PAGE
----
Boiled Wool

By | May 7, 2016
Child's coat, made with boiled wool. Source: stichpieceenpurl.com

Child’s coat, made with boiled wool. Source: stichpieceenpurl.com

Boiled wool yardage Boiled wool is a woolen fabric that has been woven or knitted, and then subjected to heat and agitation to make it shrink. This is very similar to how felt can be made and sometimes the terms are used interchangeably – albeit not by your local historian.

Unlike felt, boiled wool doesn’t have the surface fibers teased up to create a fuzzy texture. Deliberately shrinking wool makes it warmer and somewhat waterproof. It’s also heavier to wear, of course. Depending on the wool, that shrinkage can range from twenty to fifty percent, so it takes a lot of resources to make yardage.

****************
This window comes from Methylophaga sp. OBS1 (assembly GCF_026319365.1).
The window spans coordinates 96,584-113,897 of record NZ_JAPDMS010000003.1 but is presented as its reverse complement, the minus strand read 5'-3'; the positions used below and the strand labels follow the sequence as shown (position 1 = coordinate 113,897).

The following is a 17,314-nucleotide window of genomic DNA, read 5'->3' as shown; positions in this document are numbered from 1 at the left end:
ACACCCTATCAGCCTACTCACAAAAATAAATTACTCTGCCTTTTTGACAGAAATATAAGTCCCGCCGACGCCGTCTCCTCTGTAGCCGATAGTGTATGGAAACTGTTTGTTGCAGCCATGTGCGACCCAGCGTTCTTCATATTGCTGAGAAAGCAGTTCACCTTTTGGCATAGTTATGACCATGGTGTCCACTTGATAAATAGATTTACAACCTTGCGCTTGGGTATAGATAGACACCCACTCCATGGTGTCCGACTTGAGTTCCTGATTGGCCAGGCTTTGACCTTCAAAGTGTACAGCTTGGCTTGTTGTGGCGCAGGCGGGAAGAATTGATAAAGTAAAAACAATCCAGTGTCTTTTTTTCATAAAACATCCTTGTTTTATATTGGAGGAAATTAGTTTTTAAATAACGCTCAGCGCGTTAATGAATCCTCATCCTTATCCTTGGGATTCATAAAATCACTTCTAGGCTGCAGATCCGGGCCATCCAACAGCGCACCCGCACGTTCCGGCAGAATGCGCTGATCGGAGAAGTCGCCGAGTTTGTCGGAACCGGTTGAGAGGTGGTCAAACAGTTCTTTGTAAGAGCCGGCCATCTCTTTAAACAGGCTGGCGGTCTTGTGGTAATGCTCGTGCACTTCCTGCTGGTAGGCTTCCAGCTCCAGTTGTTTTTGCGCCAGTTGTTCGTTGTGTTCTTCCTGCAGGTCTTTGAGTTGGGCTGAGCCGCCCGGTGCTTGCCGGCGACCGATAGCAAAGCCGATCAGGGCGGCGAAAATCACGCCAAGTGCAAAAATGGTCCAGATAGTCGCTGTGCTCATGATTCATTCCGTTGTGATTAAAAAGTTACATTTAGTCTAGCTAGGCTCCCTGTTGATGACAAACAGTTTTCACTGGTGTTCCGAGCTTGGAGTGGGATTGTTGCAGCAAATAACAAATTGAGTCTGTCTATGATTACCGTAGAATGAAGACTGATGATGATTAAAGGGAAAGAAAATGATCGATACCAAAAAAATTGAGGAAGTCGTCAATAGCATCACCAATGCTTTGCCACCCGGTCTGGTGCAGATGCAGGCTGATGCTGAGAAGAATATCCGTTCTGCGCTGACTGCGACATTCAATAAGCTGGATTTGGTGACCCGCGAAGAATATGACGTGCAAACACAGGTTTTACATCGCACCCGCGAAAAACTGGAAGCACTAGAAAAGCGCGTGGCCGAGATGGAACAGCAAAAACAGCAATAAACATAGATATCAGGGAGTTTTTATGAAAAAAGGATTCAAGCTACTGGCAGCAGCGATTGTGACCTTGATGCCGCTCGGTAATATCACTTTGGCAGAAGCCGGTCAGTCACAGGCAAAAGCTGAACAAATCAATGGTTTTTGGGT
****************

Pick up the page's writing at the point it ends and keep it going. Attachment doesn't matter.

If you’re into historical costuming, boiled wool would be used for cloaks, hats and other outerwear. Some folks who are into living history make their own, starting with woven wool bought from a retail outlet and going from there.

Wet wool can be shaped, up to a point, but be careful lest you overstress the material and pull it apart. If the fabric is made from a length of woven wool, it might be described as having undergone fulling, rather than boiling – but fulling only applies to woven wool.

Boiled wool. Source: Moodfabrics.com

Boiled wool. Source: Moodfabrics.com

Boiled wool, close-up. Source: Siebenblau.com

Boiled wool, close-up. Source: Siebenblau.com

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